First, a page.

What Causes Hyperpigmentation of the Skin?

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Hyperpigmentation on the faceYour skin’s natural colour is determined by the amount of melanin present. Melanin is a pigment produced in the upper layers of the skin.

The production of melanin is called melanogenesis which causes the skin to visibly “tan” after exposure to UV radiation. Melanin can effectively absorb 99.9% of UV radiation and, because of this property, it is thought to protect the skin from the damage caused by UVB radiation.

Hyperpigmentation occurs when there is an excess production and deposition of melanin in some areas of the skin causing it to become darker than the surrounding skin. It is a condition that affects both men and women and is more common in people with non-Caucasian or olive skin type.

Hyperpigmentation can be triggered by overexposure to the sun, skin trauma or injury such as acne, hormonal imbalances, birth control pills, pregnancy, certain diseases or even a photoxic reaction to perfumed items.

The manufacture of melanin is largely influenced by the body’s endocrine system. The endocrine system sends chemical messengers or hormones to the body. One of these hormones is a melanocyte-stimulating hormone called MSH. MSH stimulates the production of melanin in the skin and can be seen in conditions such as Nelson’s Syndrome and Addison’s disease.


Melasma is a common form of hyperpigmentation which is mainly seen in women, with only 10% of men being affected. Melasma can often be seen in a butterfly pattern of dark patches on the nose, cheekbones, upper lip and sometimes on the forehead. It is common among women taking birth control pills and exposure to sunlight can make the patches become darker and more prominent.

 Chloasma is a type of hyperpigmentation that can affect pregnant women, showing as dark patches on the face. It is often called the “mask of pregnancy” because of this.

Freckles or Ephelides are also common and can affect both men and women equally. People with fair skin or red hair are more predisposed to freckles but they can also be caused by hereditary factors. Certain diseases, such as xeroderma pigmentosum, can cause extreme sensitivity to ultraviolet light which leads to freckling.

Brown spots or solar lentigines are larger than freckles and are genrally referred to as liver spots or age spots. These can be flat or slightly raised spots of hyperpigmentation which occur on the face or body. Brown spots are commonly caused by years of exposure to the sun’s UV rays and are more likely to appear on areas of the skin that have been the most exposed to the sun.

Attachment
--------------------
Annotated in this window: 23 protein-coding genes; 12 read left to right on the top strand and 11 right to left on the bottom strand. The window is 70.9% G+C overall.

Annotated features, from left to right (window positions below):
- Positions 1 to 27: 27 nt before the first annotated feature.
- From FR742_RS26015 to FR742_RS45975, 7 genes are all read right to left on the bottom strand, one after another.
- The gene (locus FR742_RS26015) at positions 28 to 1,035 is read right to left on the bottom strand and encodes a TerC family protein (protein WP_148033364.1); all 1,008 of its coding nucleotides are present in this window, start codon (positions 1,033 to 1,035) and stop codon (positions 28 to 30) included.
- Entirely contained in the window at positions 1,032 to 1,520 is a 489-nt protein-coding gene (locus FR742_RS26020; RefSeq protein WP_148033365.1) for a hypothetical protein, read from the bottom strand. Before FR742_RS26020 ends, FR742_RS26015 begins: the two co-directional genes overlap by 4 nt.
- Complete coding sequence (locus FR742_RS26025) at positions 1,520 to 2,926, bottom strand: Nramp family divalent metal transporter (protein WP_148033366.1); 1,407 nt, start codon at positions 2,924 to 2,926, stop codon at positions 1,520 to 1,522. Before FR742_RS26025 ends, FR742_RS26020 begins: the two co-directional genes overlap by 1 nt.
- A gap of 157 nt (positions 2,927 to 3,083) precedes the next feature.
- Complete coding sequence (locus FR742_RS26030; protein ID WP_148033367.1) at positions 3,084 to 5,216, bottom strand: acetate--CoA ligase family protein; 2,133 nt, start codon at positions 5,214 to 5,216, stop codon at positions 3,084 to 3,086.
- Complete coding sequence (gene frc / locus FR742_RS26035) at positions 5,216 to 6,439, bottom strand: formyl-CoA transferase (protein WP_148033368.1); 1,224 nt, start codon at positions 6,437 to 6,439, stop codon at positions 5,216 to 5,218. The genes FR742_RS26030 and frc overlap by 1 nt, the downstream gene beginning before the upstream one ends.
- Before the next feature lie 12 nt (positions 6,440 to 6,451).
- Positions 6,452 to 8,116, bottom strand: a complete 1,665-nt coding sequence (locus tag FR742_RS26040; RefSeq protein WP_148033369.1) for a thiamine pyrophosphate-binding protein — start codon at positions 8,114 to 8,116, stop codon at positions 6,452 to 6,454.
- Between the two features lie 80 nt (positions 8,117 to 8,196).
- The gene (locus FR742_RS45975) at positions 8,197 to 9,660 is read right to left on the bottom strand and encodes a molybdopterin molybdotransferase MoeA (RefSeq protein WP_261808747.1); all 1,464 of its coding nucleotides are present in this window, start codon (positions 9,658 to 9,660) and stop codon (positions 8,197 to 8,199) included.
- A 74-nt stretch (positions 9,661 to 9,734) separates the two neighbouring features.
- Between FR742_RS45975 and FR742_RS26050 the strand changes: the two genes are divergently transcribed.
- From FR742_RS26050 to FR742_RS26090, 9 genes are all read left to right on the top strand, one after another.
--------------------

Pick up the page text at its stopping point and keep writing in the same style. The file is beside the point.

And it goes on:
Post Inflammatory Hyperpigmentation (PIH) is a type of hyperpigmentation that can be triggered by some kind of trauma, allergic reaction or infection of the skin. As the skin heals it secretes chemicals called cytokines which help new skin to form in the damaged area. These cytokines can sometimes stimulate the melanocytes, where melanin is formed, causing the skin to become darker. A common cause of of post-inflammatory skin hyperpigmentation is acne, but any sort of skin injury can cause this condition, as well as other skin conditions, such as eczema.


 There are a number of different treatments for hyperpigmentation which include treatments designed to lighten the skin.

  • The first line of defence is photo-protection which means protecting your skin from the sun, using a sunscreen and wearing long-sleeved clothing and a wide-brimmed hat.
  • Topical whitening creams can be used to inhibit the action of the enzyme” tyrosinase” in the skin. Tyrosinase is the enzyme that is responsible for melanin production. Active ingredients such as hydroquinone, azelaic acid, kojic acid, arbutin, and certain licorice extracts can inhibit the action of tyrosinase and effectively lighten the areas of hyperpigmentation.

Skin whitening creams like Meladerm may contain a number of these skin whitening ingredients.

  • Hyperpigmentation can be treated with chemical peels that use compounds like trichloroacetic acid, hydroquinone (2-4 percent concentration), glycolic acid or tazarotene. Microdermabrasion involves wearing away the outer skin layers with a rapidly spinning brush. It can also be an effective treatment for removing hyperpigmentation, while freezing spots with liquid nitrogen and laser re-surfacing are more advanced and costly procedures.

These treatments should only be given by experts, so please consult your dermatologist about these before proceeding. If done incorrectly, chemical peels and laser treatments can sometimes make the hyperpigmentation worse.

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